Cage has good comic timing, too (there’s a standout scene — reminiscent of The Wolf of Wall Street — where the two men try to mount a wall while tripping on LSD). They bond over their love of film: Javi’s favorite movie is Face/Off, and he has the life-size statue to prove it. Cage passionately extols the brilliance of The Cabinet of Dr. Caligari, a character detail that reflects the actor’s real-life obsession with German Expressionism.
In these moments, Massive Talent threatens to wring something interesting out of its trippy concept — maybe a self-reflexive meta-comedy in the spirit of Being John Malkovich or Adaptation, which is invoked in scenes where Cage plays opposite an imaginary, younger version of himself.
Instead, it shifts into a loud and dull cartel thriller, pandering all the while to fans who want Cage to go full memelord. One scene finds the younger Cage, stylized after one particular Wild at Heart-era TV appearance, pep-talking his present-day self with a long, bellowed F-bomb. The moment recalls a wild scene from Deadfall, but here it lands with the intensity of an actor parodying himself on SNL.
That’s the thing about Massive Talent. It’s loaded with clever references to Cage movies past, but they are deployed randomly and without much insight into what made those performances great: a visual homage to Leaving Las Vegas here, a vehicular nod to Gone in 60 Seconds there.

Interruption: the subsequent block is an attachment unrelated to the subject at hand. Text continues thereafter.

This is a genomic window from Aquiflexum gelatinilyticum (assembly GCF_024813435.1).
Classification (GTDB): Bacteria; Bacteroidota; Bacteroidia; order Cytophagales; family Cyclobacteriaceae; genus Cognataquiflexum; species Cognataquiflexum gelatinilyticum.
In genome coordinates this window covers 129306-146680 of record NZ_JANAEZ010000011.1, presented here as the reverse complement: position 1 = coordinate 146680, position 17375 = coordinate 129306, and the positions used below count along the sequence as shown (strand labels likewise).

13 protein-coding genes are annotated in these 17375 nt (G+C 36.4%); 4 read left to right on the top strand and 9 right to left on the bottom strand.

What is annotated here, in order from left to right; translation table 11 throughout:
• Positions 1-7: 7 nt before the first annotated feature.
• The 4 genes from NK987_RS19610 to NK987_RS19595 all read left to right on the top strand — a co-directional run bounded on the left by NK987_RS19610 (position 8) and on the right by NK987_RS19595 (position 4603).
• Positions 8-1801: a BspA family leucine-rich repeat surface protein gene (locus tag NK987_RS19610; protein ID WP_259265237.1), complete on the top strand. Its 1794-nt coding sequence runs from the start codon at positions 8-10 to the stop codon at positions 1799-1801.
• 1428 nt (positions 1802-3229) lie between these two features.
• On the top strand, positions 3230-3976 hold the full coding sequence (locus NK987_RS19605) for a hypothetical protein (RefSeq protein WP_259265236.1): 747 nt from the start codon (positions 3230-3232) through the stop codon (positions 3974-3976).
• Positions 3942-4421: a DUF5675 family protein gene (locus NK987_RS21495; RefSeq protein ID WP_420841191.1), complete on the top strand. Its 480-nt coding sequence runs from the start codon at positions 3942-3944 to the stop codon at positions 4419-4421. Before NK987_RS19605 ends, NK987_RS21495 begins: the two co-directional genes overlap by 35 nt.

I did like the moment in which Javi delivers an unexpectedly personal spiel about 1994’s forgotten Guarding Tess — a reminder of how people form emotional connections to cheesy movies that seem inconsequential to others. But these meta-references feel like savvy reminders of better Cage movies you could be watching instead. As a celebration of fandom and movies, it has the heft of an Oscars highlight reel.
A subplot focuses on Cage’s strained relationships with a wholly fictitious daughter (Lily Sheen) and ex-wife (Sharon Horgan), setting up a bland reconciliation arc. The problem is that this fictionalized caricature of Nicolas Cage is simply not as interesting as the real Nicolas Cage. You could say many things about Cage’s personal life — his ex-wives include Patricia Arquette, who sent him on a wild quest to prove his love, and Lisa Marie Presley — but at least it’s not boring.
The irony is, while this “Nick Cage” is desperate to revitalize his career, the real Cage did revitalize his career last year. He gave a remarkable and complex performance, as a chef whose grief has cut him off from society, in Michael Sarnoski’s indie hit Pig. While The Unbearable Weight of Massive Talent showcases Cage’s willingness to play the hits, Pig revealed the actor’s ability to still surprise us.
Pig, of course, isn’t referenced in Massive Talent. Maybe Javi hasn’t seen it yet. But he’s gonna love it.
The Unbearable Weight of Massive Talent is Rated R and opens Friday, April 22, at Landmark’s Atlantic Plumbing Cinema and theaters nationwide. Visit www.fandango.com.